Government needs to look at new tools for the Reserve Bank to use for controlling inflationary pressures, such as regulating loan to value (LVR) ratios, Labour Party leader Phil Goff said in a speech today.
Goff was speaking to the
Employers and Manufacturers NZ Manufacturers and Exporters Association in Christchurch about a pending skilled labour shortage and government responses to the Christchurch rebuild and a sluggish economy.
He was also speaking as banks have ramped up their mortgage lending in recent weeks and have loosened their lending criteria to allow up to 95% loan to value ratios in some cases.
"We cannot afford to damage our export and productive sectors by policies which promote inflationary housing booms which in turn push up interest and exchange rates," Goff said.
"That requires leveling the playing field in terms of not creating tax advantages for property investment over the export economy. It means widening the objectives of the Reserve Bank," he said.
"We need to look at other tools for the Reserve Bank such as regulating the capital to lending ratios to curb inflationary pressure and not just for prudential supervision."
Goff's comments come a week after Finance Minister Bill English signalled he was satisfied the Reserve Bank was looking at additional monetary policy tools, such as regulating LVRs, to control price bubbles.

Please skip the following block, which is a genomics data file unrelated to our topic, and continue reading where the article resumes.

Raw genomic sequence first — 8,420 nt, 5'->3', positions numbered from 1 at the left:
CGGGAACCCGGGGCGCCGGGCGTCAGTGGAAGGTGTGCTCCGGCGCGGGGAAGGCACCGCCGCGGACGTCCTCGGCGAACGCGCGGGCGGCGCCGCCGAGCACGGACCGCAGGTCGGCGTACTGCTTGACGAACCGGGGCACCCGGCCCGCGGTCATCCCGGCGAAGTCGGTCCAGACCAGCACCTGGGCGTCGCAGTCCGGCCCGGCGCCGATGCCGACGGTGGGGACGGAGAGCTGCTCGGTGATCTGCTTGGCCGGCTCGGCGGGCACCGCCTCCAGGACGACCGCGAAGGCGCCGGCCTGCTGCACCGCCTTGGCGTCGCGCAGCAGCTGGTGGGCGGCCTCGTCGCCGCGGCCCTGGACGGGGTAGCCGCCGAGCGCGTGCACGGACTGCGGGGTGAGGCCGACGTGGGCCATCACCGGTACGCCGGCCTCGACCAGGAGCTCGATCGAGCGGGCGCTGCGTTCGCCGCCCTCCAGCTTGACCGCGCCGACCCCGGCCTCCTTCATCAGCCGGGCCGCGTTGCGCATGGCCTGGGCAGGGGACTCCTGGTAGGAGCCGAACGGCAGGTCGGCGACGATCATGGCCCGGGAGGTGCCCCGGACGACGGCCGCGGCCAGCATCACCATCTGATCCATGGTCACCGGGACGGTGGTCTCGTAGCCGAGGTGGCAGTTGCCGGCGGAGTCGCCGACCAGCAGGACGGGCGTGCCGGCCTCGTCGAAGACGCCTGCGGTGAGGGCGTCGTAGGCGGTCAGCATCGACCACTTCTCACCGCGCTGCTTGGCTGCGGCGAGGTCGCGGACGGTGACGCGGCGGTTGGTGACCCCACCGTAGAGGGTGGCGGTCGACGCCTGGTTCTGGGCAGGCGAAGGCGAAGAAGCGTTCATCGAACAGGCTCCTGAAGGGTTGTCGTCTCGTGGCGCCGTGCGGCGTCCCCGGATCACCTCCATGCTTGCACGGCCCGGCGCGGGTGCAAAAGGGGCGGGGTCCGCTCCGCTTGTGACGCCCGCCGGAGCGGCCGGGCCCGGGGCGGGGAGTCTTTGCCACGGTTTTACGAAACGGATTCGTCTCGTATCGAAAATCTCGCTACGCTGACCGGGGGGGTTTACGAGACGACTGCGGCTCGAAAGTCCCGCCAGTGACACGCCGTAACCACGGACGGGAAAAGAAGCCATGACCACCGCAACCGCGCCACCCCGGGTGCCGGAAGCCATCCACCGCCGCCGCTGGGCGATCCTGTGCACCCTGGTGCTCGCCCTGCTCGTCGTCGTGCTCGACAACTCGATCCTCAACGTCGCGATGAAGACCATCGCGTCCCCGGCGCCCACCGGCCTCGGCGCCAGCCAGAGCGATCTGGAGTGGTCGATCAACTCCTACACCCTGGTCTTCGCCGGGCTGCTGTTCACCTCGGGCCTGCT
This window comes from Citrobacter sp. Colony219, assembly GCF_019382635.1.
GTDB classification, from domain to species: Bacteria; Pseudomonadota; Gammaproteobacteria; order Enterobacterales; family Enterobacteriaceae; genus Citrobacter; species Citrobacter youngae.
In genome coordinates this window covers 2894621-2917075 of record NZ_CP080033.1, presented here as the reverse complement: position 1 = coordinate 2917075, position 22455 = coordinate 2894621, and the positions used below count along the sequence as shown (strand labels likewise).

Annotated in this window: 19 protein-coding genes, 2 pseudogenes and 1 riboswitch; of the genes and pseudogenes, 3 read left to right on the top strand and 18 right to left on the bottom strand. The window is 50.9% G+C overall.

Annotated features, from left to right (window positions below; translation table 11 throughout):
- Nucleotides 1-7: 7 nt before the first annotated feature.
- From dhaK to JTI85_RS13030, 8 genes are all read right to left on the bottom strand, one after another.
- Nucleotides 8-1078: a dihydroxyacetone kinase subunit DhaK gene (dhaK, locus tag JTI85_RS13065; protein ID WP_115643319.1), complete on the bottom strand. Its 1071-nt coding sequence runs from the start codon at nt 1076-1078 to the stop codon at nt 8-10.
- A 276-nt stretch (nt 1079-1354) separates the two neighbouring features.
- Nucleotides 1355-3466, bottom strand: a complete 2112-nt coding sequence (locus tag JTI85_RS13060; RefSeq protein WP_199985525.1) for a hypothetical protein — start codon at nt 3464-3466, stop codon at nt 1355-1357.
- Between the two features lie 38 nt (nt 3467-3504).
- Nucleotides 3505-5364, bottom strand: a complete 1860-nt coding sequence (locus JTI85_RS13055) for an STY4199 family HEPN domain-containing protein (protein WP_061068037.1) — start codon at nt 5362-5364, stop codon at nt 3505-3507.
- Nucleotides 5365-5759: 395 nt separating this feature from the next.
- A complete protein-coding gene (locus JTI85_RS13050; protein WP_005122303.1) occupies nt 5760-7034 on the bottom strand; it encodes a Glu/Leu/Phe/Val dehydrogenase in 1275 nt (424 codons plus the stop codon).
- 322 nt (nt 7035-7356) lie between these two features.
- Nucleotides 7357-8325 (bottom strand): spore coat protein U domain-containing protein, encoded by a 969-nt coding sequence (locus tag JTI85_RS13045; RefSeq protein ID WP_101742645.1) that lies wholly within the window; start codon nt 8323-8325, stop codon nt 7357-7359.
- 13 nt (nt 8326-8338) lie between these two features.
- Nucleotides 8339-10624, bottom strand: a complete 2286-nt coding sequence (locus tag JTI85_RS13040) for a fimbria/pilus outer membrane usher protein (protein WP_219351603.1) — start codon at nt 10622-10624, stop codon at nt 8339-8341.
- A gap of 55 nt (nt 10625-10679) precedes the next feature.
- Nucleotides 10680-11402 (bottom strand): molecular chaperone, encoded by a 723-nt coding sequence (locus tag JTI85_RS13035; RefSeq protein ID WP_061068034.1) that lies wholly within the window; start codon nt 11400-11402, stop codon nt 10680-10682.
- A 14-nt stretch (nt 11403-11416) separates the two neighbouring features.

“We don’t want to see a repeat of the 2000s with excessive property speculation. I don’t think that either domestic or overseas banks are going to allow that to happen, because they’ve had a near death experience themselves, and they’d be reckless to go out and lend strongly against property speculation,” English said last week.
“I think you’ll find that the regulators like the Reserve Bank are keen to make sure that they reduce that prospect as well,” English said.
“The Reserve Bank is a bit ahead of the international pack, it’s been thinking through the issues of what they call macro-prudential regulation, which is, to deal precisely with property cycles that disrupt the macro economy, and they’ve disrupted it pretty severely in this last round,” he said.
“I’m satisfied they are, by international standards, well ahead of most regulators in thinking through how to handle property cycles, and asset [price] cycles.”
Reserve Bank Governor Alan Bollard said last month the central bank had identified several macro-prudential tools such as loan-to-value ratio restrictions and counter-cyclical capital buffers it would consider using, potentially in tandem, to moderate a future overheating credit boom.